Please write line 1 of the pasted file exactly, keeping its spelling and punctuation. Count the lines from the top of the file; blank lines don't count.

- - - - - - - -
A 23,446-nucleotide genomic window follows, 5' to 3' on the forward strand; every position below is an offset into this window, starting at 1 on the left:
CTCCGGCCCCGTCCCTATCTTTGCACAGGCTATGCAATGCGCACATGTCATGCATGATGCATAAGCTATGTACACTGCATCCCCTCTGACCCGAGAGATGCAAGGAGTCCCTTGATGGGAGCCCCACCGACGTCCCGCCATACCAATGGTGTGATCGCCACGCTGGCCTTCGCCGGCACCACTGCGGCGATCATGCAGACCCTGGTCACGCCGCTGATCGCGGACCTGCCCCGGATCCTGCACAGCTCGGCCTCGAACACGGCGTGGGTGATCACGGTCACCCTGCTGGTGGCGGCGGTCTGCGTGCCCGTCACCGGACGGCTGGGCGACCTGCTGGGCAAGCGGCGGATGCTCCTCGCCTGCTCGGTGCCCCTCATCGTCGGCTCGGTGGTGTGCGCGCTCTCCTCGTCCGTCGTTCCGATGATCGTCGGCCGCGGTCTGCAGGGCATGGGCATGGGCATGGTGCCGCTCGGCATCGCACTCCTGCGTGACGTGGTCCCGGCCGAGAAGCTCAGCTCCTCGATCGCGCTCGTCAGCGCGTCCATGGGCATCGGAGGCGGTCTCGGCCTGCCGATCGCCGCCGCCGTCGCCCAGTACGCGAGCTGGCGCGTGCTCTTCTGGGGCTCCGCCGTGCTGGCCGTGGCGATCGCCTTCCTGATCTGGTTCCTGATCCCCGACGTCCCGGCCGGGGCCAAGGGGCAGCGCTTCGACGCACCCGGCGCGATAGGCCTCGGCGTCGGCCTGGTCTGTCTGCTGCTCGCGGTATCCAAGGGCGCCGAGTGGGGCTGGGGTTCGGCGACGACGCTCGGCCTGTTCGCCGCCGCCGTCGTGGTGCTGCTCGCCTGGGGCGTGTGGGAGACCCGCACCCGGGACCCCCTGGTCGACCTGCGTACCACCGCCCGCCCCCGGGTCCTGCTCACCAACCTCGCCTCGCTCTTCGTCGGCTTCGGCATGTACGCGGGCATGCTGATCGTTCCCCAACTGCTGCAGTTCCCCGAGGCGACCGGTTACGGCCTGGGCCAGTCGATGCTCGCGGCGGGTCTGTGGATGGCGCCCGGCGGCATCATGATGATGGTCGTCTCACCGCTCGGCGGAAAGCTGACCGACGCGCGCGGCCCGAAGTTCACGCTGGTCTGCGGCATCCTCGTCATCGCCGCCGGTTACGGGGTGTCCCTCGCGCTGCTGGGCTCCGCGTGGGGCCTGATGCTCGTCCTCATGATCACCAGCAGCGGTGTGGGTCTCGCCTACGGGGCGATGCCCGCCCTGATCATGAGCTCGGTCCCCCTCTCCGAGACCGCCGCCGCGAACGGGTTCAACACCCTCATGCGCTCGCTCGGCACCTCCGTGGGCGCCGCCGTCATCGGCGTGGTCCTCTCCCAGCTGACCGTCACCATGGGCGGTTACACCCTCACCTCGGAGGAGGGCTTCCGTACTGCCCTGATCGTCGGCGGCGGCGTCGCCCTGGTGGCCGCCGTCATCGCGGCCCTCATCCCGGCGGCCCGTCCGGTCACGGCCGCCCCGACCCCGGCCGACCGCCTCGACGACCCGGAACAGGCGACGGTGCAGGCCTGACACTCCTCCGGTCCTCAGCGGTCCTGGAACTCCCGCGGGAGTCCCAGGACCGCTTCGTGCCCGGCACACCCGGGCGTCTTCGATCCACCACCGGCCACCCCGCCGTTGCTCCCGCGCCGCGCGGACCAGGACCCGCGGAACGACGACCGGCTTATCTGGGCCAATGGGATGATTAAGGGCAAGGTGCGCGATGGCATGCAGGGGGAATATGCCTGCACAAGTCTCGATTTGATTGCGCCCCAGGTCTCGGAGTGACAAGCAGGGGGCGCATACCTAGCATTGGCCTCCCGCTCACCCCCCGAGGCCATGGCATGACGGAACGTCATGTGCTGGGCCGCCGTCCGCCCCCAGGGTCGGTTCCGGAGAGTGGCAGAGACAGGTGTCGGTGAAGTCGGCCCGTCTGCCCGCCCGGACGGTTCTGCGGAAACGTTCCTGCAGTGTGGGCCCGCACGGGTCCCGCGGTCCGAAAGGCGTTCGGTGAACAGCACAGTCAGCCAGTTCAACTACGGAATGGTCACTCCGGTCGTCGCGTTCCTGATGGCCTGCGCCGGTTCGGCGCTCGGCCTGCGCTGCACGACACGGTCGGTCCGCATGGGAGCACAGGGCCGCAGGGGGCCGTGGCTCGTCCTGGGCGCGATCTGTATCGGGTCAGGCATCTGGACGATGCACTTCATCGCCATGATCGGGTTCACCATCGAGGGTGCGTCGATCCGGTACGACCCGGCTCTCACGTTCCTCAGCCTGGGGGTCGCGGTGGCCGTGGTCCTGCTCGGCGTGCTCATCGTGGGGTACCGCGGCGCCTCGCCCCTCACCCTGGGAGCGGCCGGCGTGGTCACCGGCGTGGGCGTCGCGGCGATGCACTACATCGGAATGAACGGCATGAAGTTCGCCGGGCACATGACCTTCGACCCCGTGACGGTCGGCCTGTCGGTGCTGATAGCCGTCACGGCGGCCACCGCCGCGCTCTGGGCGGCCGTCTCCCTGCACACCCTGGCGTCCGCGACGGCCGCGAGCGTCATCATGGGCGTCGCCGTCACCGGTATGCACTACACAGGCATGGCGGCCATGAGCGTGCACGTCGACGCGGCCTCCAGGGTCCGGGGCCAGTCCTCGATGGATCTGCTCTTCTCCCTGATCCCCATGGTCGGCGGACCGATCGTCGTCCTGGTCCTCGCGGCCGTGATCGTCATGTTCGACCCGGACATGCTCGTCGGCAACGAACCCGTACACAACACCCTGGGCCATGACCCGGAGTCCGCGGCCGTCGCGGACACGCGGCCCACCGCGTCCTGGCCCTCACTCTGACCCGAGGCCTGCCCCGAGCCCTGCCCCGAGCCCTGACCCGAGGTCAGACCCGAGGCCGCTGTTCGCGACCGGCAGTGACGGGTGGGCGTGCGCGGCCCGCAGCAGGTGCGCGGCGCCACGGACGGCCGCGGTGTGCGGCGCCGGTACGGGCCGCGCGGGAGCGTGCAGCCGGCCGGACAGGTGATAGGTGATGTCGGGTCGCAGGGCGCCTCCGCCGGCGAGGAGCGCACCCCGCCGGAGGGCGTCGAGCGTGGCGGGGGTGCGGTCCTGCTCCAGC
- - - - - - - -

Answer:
A 23,446-nucleotide genomic window follows, 5' to 3' on the forward strand; every position below is an offset into this window, starting at 1 on the left: